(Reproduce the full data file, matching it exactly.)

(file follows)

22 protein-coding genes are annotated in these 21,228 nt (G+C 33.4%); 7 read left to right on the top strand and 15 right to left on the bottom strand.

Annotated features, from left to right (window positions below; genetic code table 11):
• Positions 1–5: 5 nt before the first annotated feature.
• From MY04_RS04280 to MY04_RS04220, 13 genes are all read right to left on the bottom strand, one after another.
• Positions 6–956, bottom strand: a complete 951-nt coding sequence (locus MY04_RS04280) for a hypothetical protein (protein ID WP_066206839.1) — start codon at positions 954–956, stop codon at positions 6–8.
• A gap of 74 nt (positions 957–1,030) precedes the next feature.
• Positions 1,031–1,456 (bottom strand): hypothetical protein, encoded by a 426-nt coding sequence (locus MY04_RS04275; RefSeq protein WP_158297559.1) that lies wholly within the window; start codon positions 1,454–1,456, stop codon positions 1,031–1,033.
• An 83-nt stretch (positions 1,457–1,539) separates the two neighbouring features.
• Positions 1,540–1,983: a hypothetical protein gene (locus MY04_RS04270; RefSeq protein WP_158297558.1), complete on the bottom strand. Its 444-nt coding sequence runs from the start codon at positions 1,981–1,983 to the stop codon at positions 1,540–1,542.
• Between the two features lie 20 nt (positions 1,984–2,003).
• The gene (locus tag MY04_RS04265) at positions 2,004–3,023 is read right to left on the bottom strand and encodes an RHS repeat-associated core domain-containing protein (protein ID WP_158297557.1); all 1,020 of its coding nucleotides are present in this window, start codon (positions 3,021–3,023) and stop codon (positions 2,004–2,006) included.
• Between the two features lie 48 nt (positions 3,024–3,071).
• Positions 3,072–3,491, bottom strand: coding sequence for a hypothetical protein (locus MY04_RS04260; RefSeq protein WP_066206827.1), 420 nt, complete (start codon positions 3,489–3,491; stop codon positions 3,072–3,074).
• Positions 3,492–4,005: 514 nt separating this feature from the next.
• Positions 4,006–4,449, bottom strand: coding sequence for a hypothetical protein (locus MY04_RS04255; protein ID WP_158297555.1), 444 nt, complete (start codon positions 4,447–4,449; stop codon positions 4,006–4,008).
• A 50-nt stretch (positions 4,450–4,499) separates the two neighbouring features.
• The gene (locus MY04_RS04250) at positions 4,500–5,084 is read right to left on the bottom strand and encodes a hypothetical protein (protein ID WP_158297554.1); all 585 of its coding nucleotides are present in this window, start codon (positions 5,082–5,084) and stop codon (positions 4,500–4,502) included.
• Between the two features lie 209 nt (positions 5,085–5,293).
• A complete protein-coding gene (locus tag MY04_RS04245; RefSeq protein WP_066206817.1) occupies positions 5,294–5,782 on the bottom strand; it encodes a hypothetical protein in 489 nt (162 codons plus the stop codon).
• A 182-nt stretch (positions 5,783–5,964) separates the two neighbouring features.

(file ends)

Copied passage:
22 protein-coding genes are annotated in these 21,228 nt (G+C 33.4%); 7 read left to right on the top strand and 15 right to left on the bottom strand.

Annotated features, from left to right (window positions below; genetic code table 11):
• Positions 1–5: 5 nt before the first annotated feature.
• From MY04_RS04280 to MY04_RS04220, 13 genes are all read right to left on the bottom strand, one after another.
• Positions 6–956, bottom strand: a complete 951-nt coding sequence (locus MY04_RS04280) for a hypothetical protein (protein ID WP_066206839.1) — start codon at positions 954–956, stop codon at positions 6–8.
• A gap of 74 nt (positions 957–1,030) precedes the next feature.
• Positions 1,031–1,456 (bottom strand): hypothetical protein, encoded by a 426-nt coding sequence (locus MY04_RS04275; RefSeq protein WP_158297559.1) that lies wholly within the window; start codon positions 1,454–1,456, stop codon positions 1,031–1,033.
• An 83-nt stretch (positions 1,457–1,539) separates the two neighbouring features.
• Positions 1,540–1,983: a hypothetical protein gene (locus MY04_RS04270; RefSeq protein WP_158297558.1), complete on the bottom strand. Its 444-nt coding sequence runs from the start codon at positions 1,981–1,983 to the stop codon at positions 1,540–1,542.
• Between the two features lie 20 nt (positions 1,984–2,003).
• The gene (locus tag MY04_RS04265) at positions 2,004–3,023 is read right to left on the bottom strand and encodes an RHS repeat-associated core domain-containing protein (protein ID WP_158297557.1); all 1,020 of its coding nucleotides are present in this window, start codon (positions 3,021–3,023) and stop codon (positions 2,004–2,006) included.
• Between the two features lie 48 nt (positions 3,024–3,071).
• Positions 3,072–3,491, bottom strand: coding sequence for a hypothetical protein (locus MY04_RS04260; RefSeq protein WP_066206827.1), 420 nt, complete (start codon positions 3,489–3,491; stop codon positions 3,072–3,074).
• Positions 3,492–4,005: 514 nt separating this feature from the next.
• Positions 4,006–4,449, bottom strand: coding sequence for a hypothetical protein (locus MY04_RS04255; protein ID WP_158297555.1), 444 nt, complete (start codon positions 4,447–4,449; stop codon positions 4,006–4,008).
• A 50-nt stretch (positions 4,450–4,499) separates the two neighbouring features.
• The gene (locus MY04_RS04250) at positions 4,500–5,084 is read right to left on the bottom strand and encodes a hypothetical protein (protein ID WP_158297554.1); all 585 of its coding nucleotides are present in this window, start codon (positions 5,082–5,084) and stop codon (positions 4,500–4,502) included.
• Between the two features lie 209 nt (positions 5,085–5,293).
• A complete protein-coding gene (locus tag MY04_RS04245; RefSeq protein WP_066206817.1) occupies positions 5,294–5,782 on the bottom strand; it encodes a hypothetical protein in 489 nt (162 codons plus the stop codon).
• A 182-nt stretch (positions 5,783–5,964) separates the two neighbouring features.